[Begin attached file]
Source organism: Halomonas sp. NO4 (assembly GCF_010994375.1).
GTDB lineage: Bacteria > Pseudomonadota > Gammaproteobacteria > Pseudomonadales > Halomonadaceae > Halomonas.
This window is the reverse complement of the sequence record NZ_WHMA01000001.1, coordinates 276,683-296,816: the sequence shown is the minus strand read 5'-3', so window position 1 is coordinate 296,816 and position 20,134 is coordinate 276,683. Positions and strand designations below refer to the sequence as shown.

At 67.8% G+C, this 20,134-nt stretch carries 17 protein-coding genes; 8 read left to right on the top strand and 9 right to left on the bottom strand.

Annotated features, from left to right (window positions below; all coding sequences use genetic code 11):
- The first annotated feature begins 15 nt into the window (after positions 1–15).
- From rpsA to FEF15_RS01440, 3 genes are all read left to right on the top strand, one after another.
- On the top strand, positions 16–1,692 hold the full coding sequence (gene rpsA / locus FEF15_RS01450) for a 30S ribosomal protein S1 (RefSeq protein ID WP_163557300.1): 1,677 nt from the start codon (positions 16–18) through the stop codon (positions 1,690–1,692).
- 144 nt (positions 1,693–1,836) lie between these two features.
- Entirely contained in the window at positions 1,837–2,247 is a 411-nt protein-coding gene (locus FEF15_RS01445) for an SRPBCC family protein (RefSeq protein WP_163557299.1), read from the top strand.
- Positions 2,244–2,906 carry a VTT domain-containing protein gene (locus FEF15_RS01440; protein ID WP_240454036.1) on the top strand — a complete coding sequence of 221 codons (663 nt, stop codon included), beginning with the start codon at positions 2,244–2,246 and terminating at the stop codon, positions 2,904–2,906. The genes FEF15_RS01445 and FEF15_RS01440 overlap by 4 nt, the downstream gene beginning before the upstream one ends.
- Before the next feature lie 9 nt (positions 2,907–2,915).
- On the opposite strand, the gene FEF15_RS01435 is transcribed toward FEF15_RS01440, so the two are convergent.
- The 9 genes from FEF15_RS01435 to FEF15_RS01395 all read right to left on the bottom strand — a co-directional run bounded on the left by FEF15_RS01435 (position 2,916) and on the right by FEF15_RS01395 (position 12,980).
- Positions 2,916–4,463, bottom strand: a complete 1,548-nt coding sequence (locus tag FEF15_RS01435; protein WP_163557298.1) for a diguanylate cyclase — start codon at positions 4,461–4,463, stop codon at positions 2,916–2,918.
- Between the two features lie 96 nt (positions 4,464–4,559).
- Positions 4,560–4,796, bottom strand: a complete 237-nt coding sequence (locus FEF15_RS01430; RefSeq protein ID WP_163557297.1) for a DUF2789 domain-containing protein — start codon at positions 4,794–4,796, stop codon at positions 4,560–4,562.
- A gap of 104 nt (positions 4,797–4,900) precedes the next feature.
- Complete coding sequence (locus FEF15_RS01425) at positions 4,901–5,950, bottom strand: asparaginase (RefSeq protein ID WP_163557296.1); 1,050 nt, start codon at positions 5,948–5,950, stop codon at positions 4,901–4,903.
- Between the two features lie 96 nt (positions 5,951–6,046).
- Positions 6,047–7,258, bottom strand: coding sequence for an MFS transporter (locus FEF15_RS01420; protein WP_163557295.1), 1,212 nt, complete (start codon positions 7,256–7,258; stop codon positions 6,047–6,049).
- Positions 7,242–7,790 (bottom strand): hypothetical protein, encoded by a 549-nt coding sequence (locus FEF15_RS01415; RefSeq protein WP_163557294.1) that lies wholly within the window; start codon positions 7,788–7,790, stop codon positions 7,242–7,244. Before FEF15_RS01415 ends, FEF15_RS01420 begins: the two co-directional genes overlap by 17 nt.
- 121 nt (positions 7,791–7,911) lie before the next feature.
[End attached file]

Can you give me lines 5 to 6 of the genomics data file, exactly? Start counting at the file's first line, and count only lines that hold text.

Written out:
Annotated features, from left to right (window positions below; all coding sequences use genetic code 11):
- The first annotated feature begins 15 nt into the window (after positions 1–15).